The League decided to intervene in 1933, and appointed a Commission to investigate the subject which, after some delays—caused again by influences which I am not in a position to describe because we really do not know all of what they were—at last in November of last year did proceed to South America, did draw up terms of peace, or at any rate terms for the cessation of hostilities, after hearing all that the parties had to say, and urged them upon the parties. The matter came before the Council immediately afterwards and was debated there. I need not describe the nature of the terms proposed by the Commission, but I propose to read a few lines of their Report, though they are fairly well known, describing the nature of this unhappy struggle. They say: The conflict may find no definite military issue, but it has already produced one result—suffering and impoverishment for both peoples, which cannot but increase as the war goes on. The struggle in the Chaco is a singularly pitiless and horrible one. The soldiers are fighting in the bush, far from centres of population, and in an exceedingly trying climate. The sick and wounded frequently receive inadequate attention, owing to the difficulty of improvising, with limited resources, a medical service proportionate to large effectives. Moreover, behind the lines, while the struggle goes on, both countries are growing poorer, and their future seems darker and darker. I think that that, from a perfectly impartial source, is a terrible condemnation of the kind of thing that is going on, and one does wonder, even allowing for the folly and madness, of people engaged in war, why it should go on.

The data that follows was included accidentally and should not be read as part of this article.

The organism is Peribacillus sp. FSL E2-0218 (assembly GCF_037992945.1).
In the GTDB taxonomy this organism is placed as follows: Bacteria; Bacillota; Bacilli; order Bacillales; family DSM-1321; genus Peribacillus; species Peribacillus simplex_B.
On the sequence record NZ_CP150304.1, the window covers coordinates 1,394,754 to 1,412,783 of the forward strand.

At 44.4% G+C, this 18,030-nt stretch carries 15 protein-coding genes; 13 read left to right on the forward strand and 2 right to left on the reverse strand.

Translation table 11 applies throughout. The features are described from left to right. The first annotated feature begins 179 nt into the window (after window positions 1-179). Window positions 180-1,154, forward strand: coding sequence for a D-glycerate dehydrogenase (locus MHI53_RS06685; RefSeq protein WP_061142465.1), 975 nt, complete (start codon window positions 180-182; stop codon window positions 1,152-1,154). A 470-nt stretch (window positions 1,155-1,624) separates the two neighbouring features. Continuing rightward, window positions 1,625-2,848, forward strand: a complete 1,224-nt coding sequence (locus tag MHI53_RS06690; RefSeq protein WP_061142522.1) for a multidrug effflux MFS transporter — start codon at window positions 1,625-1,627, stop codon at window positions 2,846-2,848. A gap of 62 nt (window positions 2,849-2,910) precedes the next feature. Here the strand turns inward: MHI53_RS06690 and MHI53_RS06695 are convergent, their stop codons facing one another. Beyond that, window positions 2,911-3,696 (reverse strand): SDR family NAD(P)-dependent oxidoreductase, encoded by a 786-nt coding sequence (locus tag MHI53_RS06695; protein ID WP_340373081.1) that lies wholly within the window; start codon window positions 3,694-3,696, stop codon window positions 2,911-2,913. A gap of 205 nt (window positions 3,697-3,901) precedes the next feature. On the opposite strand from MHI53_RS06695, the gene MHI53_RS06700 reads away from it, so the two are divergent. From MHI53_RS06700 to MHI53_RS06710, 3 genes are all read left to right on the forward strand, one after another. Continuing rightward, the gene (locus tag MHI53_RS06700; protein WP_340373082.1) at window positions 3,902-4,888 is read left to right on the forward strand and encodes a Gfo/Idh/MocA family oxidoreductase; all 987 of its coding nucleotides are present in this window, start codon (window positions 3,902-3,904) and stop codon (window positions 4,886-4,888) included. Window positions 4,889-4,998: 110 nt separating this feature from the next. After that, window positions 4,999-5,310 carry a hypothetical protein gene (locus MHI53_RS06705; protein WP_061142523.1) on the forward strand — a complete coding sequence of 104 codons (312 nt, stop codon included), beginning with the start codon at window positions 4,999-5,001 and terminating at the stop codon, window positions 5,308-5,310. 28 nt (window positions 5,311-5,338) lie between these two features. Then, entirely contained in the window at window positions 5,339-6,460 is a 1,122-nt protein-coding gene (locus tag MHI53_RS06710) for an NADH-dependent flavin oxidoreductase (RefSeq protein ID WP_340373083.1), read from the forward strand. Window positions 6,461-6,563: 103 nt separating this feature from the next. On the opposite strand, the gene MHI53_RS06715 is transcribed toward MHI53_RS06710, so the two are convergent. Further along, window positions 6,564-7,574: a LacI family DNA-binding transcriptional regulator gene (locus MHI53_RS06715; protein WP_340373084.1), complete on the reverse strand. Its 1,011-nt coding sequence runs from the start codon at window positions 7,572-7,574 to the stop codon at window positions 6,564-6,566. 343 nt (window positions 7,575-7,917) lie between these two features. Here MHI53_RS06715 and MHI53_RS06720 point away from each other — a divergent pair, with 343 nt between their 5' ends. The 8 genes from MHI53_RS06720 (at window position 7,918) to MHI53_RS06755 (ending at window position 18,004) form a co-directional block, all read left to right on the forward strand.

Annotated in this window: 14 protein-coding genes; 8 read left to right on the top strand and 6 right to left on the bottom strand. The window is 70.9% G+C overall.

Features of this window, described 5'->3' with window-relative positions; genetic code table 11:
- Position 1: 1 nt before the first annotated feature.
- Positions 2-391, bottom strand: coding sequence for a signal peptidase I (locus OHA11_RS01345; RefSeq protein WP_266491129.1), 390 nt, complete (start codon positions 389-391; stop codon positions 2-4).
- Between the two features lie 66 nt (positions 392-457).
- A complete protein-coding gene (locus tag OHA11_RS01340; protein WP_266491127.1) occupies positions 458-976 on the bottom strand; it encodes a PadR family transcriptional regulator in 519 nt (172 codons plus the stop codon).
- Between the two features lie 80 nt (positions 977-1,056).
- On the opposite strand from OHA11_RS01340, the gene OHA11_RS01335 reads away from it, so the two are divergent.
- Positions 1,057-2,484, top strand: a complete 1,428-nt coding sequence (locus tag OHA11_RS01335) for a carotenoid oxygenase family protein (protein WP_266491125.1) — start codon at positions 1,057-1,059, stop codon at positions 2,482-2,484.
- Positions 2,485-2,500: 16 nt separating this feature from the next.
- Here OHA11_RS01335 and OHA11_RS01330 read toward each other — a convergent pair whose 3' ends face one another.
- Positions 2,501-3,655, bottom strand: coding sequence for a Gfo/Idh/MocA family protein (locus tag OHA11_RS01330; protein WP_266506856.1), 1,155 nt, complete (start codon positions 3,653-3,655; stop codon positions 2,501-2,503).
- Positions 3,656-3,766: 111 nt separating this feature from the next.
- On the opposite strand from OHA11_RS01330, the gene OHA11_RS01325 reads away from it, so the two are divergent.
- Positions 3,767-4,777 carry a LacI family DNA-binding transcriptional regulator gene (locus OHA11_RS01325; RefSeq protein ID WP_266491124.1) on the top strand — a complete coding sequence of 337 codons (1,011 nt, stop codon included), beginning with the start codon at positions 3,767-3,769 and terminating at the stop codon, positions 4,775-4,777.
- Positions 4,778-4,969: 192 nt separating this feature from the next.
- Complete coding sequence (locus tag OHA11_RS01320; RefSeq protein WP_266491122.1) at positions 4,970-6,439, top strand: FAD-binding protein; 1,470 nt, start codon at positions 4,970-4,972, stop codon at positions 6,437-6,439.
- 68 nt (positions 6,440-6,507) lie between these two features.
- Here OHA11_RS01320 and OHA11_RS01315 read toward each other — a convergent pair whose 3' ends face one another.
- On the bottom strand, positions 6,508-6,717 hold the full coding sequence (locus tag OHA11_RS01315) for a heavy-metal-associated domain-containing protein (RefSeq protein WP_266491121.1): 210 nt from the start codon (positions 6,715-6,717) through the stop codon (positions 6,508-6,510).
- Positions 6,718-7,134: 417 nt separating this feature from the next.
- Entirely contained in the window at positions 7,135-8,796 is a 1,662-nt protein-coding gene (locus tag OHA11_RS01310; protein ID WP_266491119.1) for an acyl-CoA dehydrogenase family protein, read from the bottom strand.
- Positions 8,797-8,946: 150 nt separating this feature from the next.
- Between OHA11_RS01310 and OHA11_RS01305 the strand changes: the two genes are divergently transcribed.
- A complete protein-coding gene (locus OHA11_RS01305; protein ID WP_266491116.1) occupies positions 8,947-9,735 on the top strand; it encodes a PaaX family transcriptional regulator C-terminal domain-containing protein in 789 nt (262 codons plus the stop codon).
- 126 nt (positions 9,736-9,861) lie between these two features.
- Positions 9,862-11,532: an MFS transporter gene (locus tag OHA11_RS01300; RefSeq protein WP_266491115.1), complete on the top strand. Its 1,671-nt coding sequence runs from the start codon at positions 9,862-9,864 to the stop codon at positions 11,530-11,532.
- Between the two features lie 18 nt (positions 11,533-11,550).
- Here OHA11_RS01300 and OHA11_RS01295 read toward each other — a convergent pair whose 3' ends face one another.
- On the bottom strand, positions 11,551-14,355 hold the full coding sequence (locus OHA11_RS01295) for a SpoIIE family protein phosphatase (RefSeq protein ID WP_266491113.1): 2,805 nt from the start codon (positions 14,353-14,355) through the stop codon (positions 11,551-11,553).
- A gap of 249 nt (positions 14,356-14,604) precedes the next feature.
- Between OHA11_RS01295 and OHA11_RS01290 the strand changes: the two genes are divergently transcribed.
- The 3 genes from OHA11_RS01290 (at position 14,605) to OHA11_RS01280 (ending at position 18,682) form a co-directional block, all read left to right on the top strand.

In connection with that I am anxious to draw your Lordships' attention to one other passage in the Report, because it throws a light on the whole thing: The armies engaged are using up-to-date material—aeroplanes, armoured-cars, flame-projectors, quick-firing guns, machine-guns and automatic rifles; the automatic weapons are available in great quantities, but the other arms are few. The arms and material of every kind are not manufactured locally, but are supplied to the belligerents by American and European countries. That seems to me an exceedingly ominous sentence, and it indicates one of the great evils of the present time, the immense pecuniary benefit that may arise to private individuals from the progress of horrible events such as those which are now going on in the Chaco. I think that is a very serious state of things.